Ai Weiwei: Beijing Photographs, 1993–2003, edited by Ai Weiwei, Stephanie H. Tung, and John Tancock (Sept., hardcover, $75, ISBN 978-0-262-03915-4), focuses on Ai’s early work with more than 600 images, including a series depicting the illness and death of Ai’s father.
Contact Warhol: Photography Without End, edited by Peggy Phelan and Richard Meyer (Oct., hardcover, $34.95, ISBN 978-0-262-03899-7). Stanford’s Cantor Center for the Arts acquired 3,600 contact sheets from the Warhol Foundation in 2014. Here, a selection of the never-before-seen contact sheets are reproduced and are analyzed by Phelan and Meyer.
I Wonder by Marian Bantjes (Sept. 25, trade paper, $29.95, ISBN 978-1-58093-519-7) features treatises on art, design, beauty, and popular culture by an up-and-coming graphic designer alongside her own work, done both by hand and with computer software.
Le Corbusier: The Built Work by Richard Pare and Jean-Louis Cohen (Oct. 9, hardcover, $125, ISBN 978-1-58093-471-8). Pare traveled the world photographing the buildings of master architect Le Corbusier. This book collects photos of Le Corbusier’s villas in Switzerland, his visual art center at Harvard University, and his multiplex structures in Chandigarh, India, and more.
National Portrait Gallery
Michael Jackson: On the Wall, edited by Nicholas Cullinan (Sept., hardcover, $49.95, ISBN 978-1-85514-711-9), concentrates on Jackson’s influence on contemporary artwork, bringing together the works of over 40 artists who have used him as a subject; includes essays by Margot Jefferson and Zadie Smith.
New York Review Books
Almost Nothing: The 20th Century Art and Life of Józef Czapski by Eric Karpeles (Nov. 6, trade paper, $19.95, ISBN 978-1-68137-284-6). Published in conjunction with Józef Czapski’s Lost Time and Inhuman Land, this work by Karpeles, a painter and author of Paintings in Proust, considers the life of the Polish painter and writer (1896–1993).
American Odyssey: The Life and Work of Romare Bearden by Mary Schmidt Campbell (Sept. 4, hardcover, $34.95, ISBN 978-0-19-505909-0) shows how the relationship between art and race was central to the life and work of Bearden, a cartoonist turned muralist and large-scale collagist.
Marvelocity: The Marvel Comics Art of Alex Ross by Alex Ross and Charles Kidd (Oct. 2, hardcover, $50, ISBN 978-1-101-87197-3) features more than 50 previously unpublished sketches, working models, and other preparatory art, and a 14-panel portfolio gallery of Marvel’s superheroes; with an introduction by J.J. Abrams. 75,000-copy announced first printing.
Of Love & War by Lynsey Addario (Oct. 23, hardcover, $40, ISBN 978-0-525-56002-9). Following her memoir, It’s What I Do: A Photographer’s Life of Love and War, Pulitzer Prize–winner Addario selects 200 photographs from her travels through the Middle East, South Asia, and Africa, which appear alongside essays from writers Dexter Filkins, Suzy Hansen, and Lydia Polgreen.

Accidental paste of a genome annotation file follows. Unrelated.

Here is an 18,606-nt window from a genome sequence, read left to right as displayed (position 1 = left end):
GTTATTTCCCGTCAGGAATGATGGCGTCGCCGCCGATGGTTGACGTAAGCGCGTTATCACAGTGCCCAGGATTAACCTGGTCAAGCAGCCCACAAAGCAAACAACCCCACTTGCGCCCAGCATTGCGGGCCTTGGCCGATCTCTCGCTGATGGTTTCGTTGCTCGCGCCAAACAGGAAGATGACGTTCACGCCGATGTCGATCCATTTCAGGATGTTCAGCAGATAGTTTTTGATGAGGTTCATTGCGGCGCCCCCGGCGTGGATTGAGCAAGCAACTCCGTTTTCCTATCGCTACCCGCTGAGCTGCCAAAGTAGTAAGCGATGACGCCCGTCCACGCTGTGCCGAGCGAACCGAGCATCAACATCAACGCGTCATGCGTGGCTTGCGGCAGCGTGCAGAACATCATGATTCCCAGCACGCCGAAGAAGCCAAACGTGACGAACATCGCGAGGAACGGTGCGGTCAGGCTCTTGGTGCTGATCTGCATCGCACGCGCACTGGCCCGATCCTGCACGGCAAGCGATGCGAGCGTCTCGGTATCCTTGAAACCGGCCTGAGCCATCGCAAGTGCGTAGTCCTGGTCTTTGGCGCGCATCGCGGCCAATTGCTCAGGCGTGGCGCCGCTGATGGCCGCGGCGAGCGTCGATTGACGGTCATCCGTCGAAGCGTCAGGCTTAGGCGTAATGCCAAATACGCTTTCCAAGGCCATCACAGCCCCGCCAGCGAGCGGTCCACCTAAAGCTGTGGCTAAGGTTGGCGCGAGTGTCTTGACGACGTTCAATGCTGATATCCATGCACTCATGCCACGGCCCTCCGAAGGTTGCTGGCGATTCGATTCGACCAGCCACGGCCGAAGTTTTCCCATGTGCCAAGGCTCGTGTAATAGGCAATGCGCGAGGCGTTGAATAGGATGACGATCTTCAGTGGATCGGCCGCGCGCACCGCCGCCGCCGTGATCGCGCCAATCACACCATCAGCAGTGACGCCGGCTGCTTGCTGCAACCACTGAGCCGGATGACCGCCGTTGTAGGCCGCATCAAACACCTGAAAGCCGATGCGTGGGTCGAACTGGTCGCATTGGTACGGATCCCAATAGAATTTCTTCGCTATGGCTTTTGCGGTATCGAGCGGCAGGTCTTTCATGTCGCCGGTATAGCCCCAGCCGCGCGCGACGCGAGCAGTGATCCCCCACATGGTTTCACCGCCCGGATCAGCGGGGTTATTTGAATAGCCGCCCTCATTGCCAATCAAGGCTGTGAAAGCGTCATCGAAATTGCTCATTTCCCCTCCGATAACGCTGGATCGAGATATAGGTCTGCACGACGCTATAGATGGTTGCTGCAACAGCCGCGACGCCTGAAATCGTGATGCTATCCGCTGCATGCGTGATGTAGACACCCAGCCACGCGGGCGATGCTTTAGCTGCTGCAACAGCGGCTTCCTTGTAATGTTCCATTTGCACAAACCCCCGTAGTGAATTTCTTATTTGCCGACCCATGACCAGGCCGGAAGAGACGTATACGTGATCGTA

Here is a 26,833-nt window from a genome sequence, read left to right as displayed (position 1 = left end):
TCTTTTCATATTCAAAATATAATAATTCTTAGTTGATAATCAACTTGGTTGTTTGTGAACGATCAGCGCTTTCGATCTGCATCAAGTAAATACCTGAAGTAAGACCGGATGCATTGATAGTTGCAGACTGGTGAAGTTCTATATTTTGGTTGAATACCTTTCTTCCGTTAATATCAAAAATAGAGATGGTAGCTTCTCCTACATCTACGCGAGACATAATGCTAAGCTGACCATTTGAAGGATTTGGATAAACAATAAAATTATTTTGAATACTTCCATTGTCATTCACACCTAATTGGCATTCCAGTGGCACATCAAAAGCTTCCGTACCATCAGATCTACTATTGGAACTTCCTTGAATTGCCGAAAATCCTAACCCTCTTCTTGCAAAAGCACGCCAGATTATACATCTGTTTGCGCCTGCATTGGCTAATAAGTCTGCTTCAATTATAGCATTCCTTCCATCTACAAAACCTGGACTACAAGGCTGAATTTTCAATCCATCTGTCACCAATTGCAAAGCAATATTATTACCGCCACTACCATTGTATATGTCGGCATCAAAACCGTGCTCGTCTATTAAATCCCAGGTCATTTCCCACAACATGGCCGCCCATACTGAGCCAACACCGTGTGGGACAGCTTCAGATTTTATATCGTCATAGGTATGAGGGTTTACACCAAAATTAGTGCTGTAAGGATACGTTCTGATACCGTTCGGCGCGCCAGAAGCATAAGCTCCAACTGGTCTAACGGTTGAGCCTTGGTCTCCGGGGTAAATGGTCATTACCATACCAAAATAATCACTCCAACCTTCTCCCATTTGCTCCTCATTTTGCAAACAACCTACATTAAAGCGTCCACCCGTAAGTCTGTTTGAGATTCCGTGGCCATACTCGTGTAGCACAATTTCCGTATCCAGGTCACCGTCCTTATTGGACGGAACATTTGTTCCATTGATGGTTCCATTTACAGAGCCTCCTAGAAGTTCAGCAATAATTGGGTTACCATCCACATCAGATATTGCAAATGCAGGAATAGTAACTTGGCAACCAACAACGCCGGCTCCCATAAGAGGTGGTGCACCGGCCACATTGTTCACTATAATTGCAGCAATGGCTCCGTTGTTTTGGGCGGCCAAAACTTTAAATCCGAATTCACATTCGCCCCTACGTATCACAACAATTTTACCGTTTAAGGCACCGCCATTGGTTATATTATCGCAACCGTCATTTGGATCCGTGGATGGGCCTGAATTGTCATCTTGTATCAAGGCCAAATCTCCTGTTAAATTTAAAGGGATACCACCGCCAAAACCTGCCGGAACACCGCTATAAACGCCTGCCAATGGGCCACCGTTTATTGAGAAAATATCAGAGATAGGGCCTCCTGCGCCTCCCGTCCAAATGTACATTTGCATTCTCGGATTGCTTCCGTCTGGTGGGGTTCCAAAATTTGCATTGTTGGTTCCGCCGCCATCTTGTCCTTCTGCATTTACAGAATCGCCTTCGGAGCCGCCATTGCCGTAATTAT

Lucian Freud by Martin Gayford, edited by David Dawson and Mark Holborn (Sept. 9, hardcover, $500, ISBN 978-0-7148-7526-2). This two-volume slip-cased collection traces the British painter’s development as an artist through 480 illustrations that span the course of his career. It’s published in collaboration with Lucian Freud Archive, which is run by Dawson, Freud’s longtime assistant and frequent model.
Eric Wert: Still Life by Richard Speer and Shawn Vandor (Sept. 15, hardcover, $35, ISBN 978-0-7649-8190-6) is a monograph on the work of contemporary painter Eric Wert, whose background as a scientific illustrator informs his hyperrealistic oil paintings of fruits, vegetables, and other objects.
Elegy in Stone: Syria Before War by Kevin Bubriski (Oct. 2, hardcover, $50, ISBN 978-1-57687-889-7). In 2003, photojournalist Bubriski traveled to Syria on assignment. This series of 100 black and white photographs from that trip depicts, among other things, ancient sites that have since been destroyed during the ongoing war.
Moscow by Boogie (Dec. 4, hardcover, $29.95, ISBN 978-1-57687-906-1) features Serbian photographer Boogie’s portraits of Russian gang members, hooligans, and other rough types who roam the streets of Moscow.
Lucky Cat by Mio Yamada (Aug. 7, hardcover, $14.99, ISBN 978-1-78713-174-3) examines how the cat has come to represent an emblem of good fortune across Japan, China, and other places, with examples dating back to the 17th century.
Architectural Digest: Autobiography of a Magazine 1920–2010 by Paige Rense (Oct. 2, hardcover, $65, ISBN 978-0-8478-6275-7). Rense, who served as editor-in-chief of Architectural Digest for 35 years, assembles this visual history of the magazine with archival covers, interior spreads, and examples of the work of the world’s top architects and interior designers.